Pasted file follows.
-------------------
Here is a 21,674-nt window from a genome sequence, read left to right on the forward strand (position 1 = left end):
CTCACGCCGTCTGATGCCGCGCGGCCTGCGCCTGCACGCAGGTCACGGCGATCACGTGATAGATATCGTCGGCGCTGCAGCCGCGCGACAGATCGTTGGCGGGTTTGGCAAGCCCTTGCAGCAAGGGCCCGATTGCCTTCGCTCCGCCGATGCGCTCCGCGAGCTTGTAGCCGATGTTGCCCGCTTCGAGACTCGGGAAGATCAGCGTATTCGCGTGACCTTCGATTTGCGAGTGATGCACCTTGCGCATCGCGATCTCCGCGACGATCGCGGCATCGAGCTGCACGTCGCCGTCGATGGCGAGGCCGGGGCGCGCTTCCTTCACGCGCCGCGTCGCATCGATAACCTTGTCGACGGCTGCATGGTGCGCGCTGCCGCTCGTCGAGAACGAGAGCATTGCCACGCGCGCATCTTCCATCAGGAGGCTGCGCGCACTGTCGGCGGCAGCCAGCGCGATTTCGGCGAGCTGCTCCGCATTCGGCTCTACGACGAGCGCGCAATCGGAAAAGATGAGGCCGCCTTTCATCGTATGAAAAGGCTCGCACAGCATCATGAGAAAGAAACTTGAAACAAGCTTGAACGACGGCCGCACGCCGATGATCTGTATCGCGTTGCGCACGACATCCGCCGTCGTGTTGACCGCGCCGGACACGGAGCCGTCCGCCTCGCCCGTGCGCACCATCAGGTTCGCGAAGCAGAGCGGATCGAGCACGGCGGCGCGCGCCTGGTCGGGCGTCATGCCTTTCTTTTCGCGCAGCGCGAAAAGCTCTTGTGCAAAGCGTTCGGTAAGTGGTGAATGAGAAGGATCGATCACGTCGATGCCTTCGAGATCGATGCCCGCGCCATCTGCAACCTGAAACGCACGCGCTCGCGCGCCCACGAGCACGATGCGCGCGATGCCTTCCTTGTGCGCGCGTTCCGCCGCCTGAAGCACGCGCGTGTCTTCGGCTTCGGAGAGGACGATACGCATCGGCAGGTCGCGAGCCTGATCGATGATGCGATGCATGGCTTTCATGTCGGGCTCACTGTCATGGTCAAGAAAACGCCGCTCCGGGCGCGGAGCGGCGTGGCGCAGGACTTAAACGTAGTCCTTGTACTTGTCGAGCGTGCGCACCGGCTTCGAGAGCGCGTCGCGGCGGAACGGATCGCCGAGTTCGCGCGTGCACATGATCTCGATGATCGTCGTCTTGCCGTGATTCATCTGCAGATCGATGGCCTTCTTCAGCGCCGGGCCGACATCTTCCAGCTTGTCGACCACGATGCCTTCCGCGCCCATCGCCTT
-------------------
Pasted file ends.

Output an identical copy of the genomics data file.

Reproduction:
Here is a 21,674-nt window from a genome sequence, read left to right on the forward strand (position 1 = left end):
CTCACGCCGTCTGATGCCGCGCGGCCTGCGCCTGCACGCAGGTCACGGCGATCACGTGATAGATATCGTCGGCGCTGCAGCCGCGCGACAGATCGTTGGCGGGTTTGGCAAGCCCTTGCAGCAAGGGCCCGATTGCCTTCGCTCCGCCGATGCGCTCCGCGAGCTTGTAGCCGATGTTGCCCGCTTCGAGACTCGGGAAGATCAGCGTATTCGCGTGACCTTCGATTTGCGAGTGATGCACCTTGCGCATCGCGATCTCCGCGACGATCGCGGCATCGAGCTGCACGTCGCCGTCGATGGCGAGGCCGGGGCGCGCTTCCTTCACGCGCCGCGTCGCATCGATAACCTTGTCGACGGCTGCATGGTGCGCGCTGCCGCTCGTCGAGAACGAGAGCATTGCCACGCGCGCATCTTCCATCAGGAGGCTGCGCGCACTGTCGGCGGCAGCCAGCGCGATTTCGGCGAGCTGCTCCGCATTCGGCTCTACGACGAGCGCGCAATCGGAAAAGATGAGGCCGCCTTTCATCGTATGAAAAGGCTCGCACAGCATCATGAGAAAGAAACTTGAAACAAGCTTGAACGACGGCCGCACGCCGATGATCTGTATCGCGTTGCGCACGACATCCGCCGTCGTGTTGACCGCGCCGGACACGGAGCCGTCCGCCTCGCCCGTGCGCACCATCAGGTTCGCGAAGCAGAGCGGATCGAGCACGGCGGCGCGCGCCTGGTCGGGCGTCATGCCTTTCTTTTCGCGCAGCGCGAAAAGCTCTTGTGCAAAGCGTTCGGTAAGTGGTGAATGAGAAGGATCGATCACGTCGATGCCTTCGAGATCGATGCCCGCGCCATCTGCAACCTGAAACGCACGCGCTCGCGCGCCCACGAGCACGATGCGCGCGATGCCTTCCTTGTGCGCGCGTTCCGCCGCCTGAAGCACGCGCGTGTCTTCGGCTTCGGAGAGGACGATACGCATCGGCAGGTCGCGAGCCTGATCGATGATGCGATGCATGGCTTTCATGTCGGGCTCACTGTCATGGTCAAGAAAACGCCGCTCCGGGCGCGGAGCGGCGTGGCGCAGGACTTAAACGTAGTCCTTGTACTTGTCGAGCGTGCGCACCGGCTTCGAGAGCGCGTCGCGGCGGAACGGATCGCCGAGTTCGCGCGTGCACATGATCTCGATGATCGTCGTCTTGCCGTGATTCATCTGCAGATCGATGGCCTTCTTCAGCGCCGGGCCGACATCTTCCAGCTTGTCGACCACGATGCCTTCCGCGCCCATCGCCTT